decided: March 15, 1968.
TEMPLE BETH EL OF LANCASTER, APPELLANT
Appeal from decree of Court of Common Pleas of Lancaster County, Equity Docket No. 13,302, in case of Hyman Mishkin v. Temple Beth El of Lancaster.
John W. Beyer, with him Louis Weisman, and Arnold, Bricker, Beyer & Barnes, for appellant.
Robert Ruppin, with him Charles A. Achey, Jr., for appellee.
Bell, C. J., Musmanno, Jones, Cohen, Eagen, O'Brien and Roberts, JJ. Opinion by Mr. Justice Eagen.
[ 429 Pa. Page 74]
This appeal is from a final decree entered in the court below enjoining the defendant from continuing the construction of a fire tower on its property in the city of Lancaster, allegedly in violation of a building restriction included in a deed and agreement in the defendant's chain of title, and ordering the defendant to remove that portion of the fire tower already constructed.
The building restriction which the fire tower is claimed to violate was created in a transaction between the prior owners of plaintiff's and defendant's abutting properties. In 1904 the south wall of the building located on the land now owned by the plaintiff was 4 1/2 inches from the north boundary of the land now owned by the defendant but the foundation of the building extended onto this 4 1/2 inch strip. On September 1, 1904, the owners of plaintiff's land by quit-claim deed, recorded on April 14, 1905, conveyed to the owner of defendant's land the title to this 4 1/2 inch strip. The deed specifically gave defendant's predecessor in title, his heirs and assigns, the right to build on this strip up to and against the south wall of the building on
[ 429 Pa. Page 75]
the grantor's land, but reserved to the grantor, his heirs and assigns, the right to maintain the foundation wall thereon. The deed in pertinent part further provides: "but nothing in this grant shall be construed so as to permit . . . [defendant's predecessor] his heirs and assigns, to close up the two (2) windows one on the second and one on the third floor now located and fixed near the front or western part or portion of said wall which said two (2) windows are at all times hereafter to be allowed to remain open in accordance with a certain writing executed or about to be executed. . . ."
The referenced writing was executed by the owners of both properties on September 16, 1904, and was recorded on January 20, 1905. It provides in part that "at no time hereafter shall any building be erected . . . [on defendant's lot] nearer to the present city house line . . . than twenty feet nor shall any porch be erected on said lot the front line of which shall be nearer to said City house line on Lime Street than ten feet nor shall the North line of any such front porch be nearer to the South line of the said property . . . than eight feet." The writing also contains the following recital: "And Whereas, there are now located and fixed near the front or western part or portion of the South brick wall of the dwelling house No. 31 North Lime Street two windows, one on the second and one on the third floor about eight or nine feet East of the front line of said dwelling which are at all times hereafter to be allowed to remain open. . . ." The writing then provides that the owners of plaintiff's property shall have "the right, liberty and privilege of maintaining said two windows . . . as the same are now located and fixed, free and clear of any obstructions except a dwelling house and front porch erected in accordance with the above reservations as to their front lines." (Emphasis added.) Finally the agreement provides, in pertinent part: "nothing herein shall be construed to prohibit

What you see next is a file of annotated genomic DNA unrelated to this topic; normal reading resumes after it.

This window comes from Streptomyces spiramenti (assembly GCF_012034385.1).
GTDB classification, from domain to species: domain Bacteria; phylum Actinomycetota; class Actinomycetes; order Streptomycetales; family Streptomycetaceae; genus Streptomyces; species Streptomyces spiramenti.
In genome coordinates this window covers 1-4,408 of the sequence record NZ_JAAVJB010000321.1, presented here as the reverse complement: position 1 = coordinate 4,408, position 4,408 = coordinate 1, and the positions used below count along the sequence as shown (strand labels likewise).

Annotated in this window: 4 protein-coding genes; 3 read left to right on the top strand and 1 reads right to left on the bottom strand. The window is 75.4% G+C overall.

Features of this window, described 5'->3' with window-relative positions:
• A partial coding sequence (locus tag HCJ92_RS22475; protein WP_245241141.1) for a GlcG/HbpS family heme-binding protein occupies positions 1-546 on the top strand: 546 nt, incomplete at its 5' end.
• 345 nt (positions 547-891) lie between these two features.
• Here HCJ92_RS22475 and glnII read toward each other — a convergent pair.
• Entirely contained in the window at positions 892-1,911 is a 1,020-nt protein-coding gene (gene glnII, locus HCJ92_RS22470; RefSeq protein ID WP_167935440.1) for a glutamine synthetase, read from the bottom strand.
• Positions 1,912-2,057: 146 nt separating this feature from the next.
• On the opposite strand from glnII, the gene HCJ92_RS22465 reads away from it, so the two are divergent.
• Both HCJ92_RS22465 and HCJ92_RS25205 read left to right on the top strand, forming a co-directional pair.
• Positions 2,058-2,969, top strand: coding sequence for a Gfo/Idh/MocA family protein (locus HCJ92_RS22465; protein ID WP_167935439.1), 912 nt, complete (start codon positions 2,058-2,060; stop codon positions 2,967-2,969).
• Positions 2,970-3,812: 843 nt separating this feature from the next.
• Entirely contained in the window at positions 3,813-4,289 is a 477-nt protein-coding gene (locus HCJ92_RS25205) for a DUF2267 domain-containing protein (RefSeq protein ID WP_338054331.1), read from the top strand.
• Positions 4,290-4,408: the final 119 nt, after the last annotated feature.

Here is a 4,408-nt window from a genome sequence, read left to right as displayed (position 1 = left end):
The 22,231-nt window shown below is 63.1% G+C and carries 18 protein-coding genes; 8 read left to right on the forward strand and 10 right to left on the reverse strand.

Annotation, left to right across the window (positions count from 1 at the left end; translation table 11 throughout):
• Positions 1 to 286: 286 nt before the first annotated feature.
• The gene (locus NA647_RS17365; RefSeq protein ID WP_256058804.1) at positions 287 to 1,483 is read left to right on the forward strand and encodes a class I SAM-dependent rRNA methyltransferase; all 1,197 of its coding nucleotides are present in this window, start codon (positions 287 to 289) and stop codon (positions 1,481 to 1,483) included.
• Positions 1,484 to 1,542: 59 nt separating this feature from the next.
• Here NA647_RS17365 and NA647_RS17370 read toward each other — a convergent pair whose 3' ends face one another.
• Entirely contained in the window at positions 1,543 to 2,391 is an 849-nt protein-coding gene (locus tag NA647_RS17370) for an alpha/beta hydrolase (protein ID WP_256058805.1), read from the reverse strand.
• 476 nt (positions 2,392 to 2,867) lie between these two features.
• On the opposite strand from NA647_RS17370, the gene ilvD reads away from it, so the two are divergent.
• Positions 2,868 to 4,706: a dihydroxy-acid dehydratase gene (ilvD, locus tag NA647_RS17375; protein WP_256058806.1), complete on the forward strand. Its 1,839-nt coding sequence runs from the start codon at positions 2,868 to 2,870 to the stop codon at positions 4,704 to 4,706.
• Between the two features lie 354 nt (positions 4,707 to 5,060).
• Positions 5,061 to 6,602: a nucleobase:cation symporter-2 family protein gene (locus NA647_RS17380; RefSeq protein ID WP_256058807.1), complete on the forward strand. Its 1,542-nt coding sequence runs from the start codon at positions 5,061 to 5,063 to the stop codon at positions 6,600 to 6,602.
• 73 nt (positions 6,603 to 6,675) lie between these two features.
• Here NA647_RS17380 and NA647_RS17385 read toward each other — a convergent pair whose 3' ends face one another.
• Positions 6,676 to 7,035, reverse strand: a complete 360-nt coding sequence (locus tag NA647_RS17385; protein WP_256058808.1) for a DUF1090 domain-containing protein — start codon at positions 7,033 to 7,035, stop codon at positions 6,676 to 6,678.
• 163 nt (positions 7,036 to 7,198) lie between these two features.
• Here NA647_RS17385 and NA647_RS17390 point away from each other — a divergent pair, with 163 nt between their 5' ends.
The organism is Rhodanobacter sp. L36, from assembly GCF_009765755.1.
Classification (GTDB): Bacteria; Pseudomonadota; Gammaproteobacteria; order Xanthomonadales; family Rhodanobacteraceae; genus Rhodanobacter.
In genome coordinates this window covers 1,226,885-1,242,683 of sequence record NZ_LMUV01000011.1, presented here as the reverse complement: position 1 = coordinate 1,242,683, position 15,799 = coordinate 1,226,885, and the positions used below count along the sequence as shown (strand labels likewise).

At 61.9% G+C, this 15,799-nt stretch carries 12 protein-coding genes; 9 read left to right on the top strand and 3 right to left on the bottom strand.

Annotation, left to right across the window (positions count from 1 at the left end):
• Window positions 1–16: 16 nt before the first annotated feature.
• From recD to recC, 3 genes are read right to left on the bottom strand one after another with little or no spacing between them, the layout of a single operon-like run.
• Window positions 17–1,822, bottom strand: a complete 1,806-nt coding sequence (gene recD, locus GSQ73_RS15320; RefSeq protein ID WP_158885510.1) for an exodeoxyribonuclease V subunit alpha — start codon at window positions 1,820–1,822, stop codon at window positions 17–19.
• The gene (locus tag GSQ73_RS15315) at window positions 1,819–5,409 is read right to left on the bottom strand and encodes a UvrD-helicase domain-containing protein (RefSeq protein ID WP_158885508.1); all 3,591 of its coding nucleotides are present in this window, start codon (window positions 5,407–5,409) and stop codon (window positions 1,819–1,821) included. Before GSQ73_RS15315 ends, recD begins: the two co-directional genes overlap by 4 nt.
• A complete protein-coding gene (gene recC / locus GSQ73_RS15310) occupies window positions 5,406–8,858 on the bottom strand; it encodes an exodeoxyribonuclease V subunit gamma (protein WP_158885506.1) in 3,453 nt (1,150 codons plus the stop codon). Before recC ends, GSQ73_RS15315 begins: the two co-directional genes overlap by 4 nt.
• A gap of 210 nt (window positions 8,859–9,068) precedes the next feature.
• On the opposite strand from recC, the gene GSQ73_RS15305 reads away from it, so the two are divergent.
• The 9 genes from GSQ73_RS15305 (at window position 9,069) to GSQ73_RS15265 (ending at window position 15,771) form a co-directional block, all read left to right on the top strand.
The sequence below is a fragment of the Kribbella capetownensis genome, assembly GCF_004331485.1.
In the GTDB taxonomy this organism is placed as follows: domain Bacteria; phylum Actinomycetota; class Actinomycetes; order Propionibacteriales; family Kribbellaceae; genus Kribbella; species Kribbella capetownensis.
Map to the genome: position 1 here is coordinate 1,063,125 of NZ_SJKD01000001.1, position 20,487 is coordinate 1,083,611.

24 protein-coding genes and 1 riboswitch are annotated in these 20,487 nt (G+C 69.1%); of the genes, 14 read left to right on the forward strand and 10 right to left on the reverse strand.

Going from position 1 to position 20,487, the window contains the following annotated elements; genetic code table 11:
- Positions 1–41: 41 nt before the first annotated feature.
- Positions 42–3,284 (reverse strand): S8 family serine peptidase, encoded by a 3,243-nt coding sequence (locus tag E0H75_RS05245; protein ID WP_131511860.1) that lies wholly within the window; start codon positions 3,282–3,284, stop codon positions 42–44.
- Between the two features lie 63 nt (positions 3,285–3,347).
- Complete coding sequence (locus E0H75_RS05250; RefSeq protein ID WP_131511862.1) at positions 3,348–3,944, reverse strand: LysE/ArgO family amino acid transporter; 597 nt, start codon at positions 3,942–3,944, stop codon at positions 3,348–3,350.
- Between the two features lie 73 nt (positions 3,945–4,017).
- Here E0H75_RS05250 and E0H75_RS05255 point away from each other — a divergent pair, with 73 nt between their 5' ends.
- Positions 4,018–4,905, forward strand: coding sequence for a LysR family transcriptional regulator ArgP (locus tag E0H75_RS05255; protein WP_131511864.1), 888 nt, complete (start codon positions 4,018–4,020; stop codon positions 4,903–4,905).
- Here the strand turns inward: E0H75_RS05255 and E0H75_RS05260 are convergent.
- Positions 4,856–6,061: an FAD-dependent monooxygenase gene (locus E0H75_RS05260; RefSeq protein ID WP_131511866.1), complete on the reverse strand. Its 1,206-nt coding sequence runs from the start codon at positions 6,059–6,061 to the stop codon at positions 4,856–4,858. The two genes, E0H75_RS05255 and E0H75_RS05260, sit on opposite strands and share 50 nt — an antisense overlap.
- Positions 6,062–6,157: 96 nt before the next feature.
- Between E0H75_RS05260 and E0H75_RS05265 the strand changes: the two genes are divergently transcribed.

[ 429 Pa. Page 76]
[defendant's predecessor in title] his heirs and assigns from constructing on his said property any uncovered front porch extending Northward to the South wall of the property, No. 31 North Lime Street, the intention being hereby to permit the maintenance of said two windows unobstructed except as to any covered porch which may be erected" in accordance with the above restrictions.